This is a truly unique judgment handed down by the Ontario Superior Court of Justice. We have commented about this matter before as the parties have been disputing about custody, access and their respective financial obligations arising from their separation…
Balice v. Serkeyn, 2016 ONCA 372
This case serves as a very good example of the idea that when it comes to child custody and access, the most important and heavily-weighted principle is the “best interests of the children”; a parent’s right to see or maintain contact with their child is but a secondary factor or consideration. Where make-up access may be appropriate and necessary in some cases (particularly when the primary parent has violated or thwarted an access order), it is important to note that a detailed examination of the make-up time’s impact on the children may determine that such an access arrangement is contrary to the children’s best interests.
The case specifically deals with the appeal of an order that made a contempt finding against the mother and further made significant changes to the parties’ access schedule to their two children.
The parties were parents to two children, and their parenting and access arrangements were structured by a court order made in 2013.
In 2014, the father moved for a contempt order against the mother, asserting that she had failed to comply with the 2013 order. The motion judge agreed and found the mother in contempt.
In a further hearing, the motion judge further held that the mother had not yet purged her contempt. The judge additionally found that the father had missed 122 days of access because of the mother’s contempt. The judge concluded that where the mother had already enjoyed more time with the children than the 2013 order had provided for, an order that transfers the mother’s time with the children to the father was in the children’s best interests.
On appeal, the mother argues that the motion judge erred in several ways – namely that the judge’s ordering an increase in the father’s access did not adequately account for the children’s best interests.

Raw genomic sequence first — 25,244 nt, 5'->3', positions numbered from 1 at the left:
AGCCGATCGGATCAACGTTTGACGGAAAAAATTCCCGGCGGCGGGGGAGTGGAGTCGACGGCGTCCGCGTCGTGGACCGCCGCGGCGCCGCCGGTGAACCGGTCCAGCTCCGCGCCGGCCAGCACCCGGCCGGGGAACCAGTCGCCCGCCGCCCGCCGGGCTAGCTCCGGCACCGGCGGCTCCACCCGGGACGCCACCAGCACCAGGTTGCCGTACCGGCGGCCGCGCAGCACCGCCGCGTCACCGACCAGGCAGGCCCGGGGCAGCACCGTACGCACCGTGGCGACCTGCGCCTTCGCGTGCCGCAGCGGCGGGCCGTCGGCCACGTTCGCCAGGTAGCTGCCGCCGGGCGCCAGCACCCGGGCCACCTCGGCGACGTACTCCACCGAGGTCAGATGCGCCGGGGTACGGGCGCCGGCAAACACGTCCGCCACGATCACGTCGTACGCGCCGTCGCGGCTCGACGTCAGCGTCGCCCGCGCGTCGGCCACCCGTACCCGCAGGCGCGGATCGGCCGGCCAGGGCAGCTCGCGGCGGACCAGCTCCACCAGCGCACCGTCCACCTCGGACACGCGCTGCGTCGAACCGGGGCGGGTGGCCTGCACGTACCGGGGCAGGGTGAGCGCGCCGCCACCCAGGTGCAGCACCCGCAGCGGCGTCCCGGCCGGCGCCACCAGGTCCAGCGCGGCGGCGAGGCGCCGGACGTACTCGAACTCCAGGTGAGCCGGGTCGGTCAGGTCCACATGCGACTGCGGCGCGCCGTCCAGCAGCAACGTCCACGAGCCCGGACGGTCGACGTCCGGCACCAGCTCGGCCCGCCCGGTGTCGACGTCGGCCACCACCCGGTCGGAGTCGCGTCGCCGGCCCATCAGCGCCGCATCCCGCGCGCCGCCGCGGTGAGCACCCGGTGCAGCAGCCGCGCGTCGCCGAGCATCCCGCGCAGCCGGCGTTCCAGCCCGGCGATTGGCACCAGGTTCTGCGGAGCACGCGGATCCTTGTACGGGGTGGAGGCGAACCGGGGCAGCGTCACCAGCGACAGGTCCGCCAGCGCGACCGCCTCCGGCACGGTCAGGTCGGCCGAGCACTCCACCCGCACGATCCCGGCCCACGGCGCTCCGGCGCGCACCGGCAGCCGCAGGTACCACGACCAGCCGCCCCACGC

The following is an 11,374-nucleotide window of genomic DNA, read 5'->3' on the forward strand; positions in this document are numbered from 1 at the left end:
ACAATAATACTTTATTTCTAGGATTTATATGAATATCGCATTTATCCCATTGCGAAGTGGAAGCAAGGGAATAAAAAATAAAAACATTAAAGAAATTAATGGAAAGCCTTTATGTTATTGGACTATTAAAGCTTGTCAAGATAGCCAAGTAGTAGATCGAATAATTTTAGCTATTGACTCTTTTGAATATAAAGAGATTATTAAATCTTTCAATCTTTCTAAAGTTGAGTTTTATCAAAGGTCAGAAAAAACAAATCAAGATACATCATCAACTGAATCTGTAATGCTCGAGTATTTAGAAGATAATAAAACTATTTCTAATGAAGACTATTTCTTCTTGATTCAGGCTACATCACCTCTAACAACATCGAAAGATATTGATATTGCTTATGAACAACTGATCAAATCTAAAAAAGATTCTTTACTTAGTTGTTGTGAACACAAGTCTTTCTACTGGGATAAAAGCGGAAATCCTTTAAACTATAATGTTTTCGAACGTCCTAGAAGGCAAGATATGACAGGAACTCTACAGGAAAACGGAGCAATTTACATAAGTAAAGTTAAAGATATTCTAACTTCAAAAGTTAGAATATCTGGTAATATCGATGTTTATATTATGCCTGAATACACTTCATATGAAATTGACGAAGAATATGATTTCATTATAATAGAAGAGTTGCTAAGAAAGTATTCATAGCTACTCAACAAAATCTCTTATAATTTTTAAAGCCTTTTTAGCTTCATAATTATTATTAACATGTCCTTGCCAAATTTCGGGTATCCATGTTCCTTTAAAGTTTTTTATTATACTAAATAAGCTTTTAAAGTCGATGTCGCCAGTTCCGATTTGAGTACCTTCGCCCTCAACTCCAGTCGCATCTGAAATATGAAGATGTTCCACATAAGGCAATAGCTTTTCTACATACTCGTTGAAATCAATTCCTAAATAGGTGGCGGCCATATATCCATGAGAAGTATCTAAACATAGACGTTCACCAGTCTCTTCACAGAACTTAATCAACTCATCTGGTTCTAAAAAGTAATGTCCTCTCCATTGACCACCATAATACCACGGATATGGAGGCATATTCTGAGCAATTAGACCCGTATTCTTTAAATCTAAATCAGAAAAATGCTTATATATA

The Court of Appeal allowed the appeal, finding that the motion judge’s reasoning is unclear about whether the new order is meant to penalize the mother for her contempt, or serve as a variation of the 2013 order, or a stand-alone order altogether.
The Court noted that regardless of the reasoning or characterization of the motion judge’s order, its effect of change on the original custodial arrangement (such that it altered the balance that had previously been established) required a careful consideration of the children’s best interests.
The Court found that the motion judge’s decision and order was based on the premise that the access days missed by the father must be made up within the next two years; further, that this premise failed to consider the impact that such a big change would have on the children.
Although the motion judge found that the mother was trying to undermine the father’s relationship with their children, the Court of Appeal nonetheless found that a new hearing was required – for the motion judge’s reasoning did not adequately consider the best interests of the children. Where a detailed examination of the impact of the 122 days’ make up time is required in order to assess the best interests of the children, and the need for such an order, the Court of Appeal set aside the motion judge’s order and remitted the matter for a fresh hearing.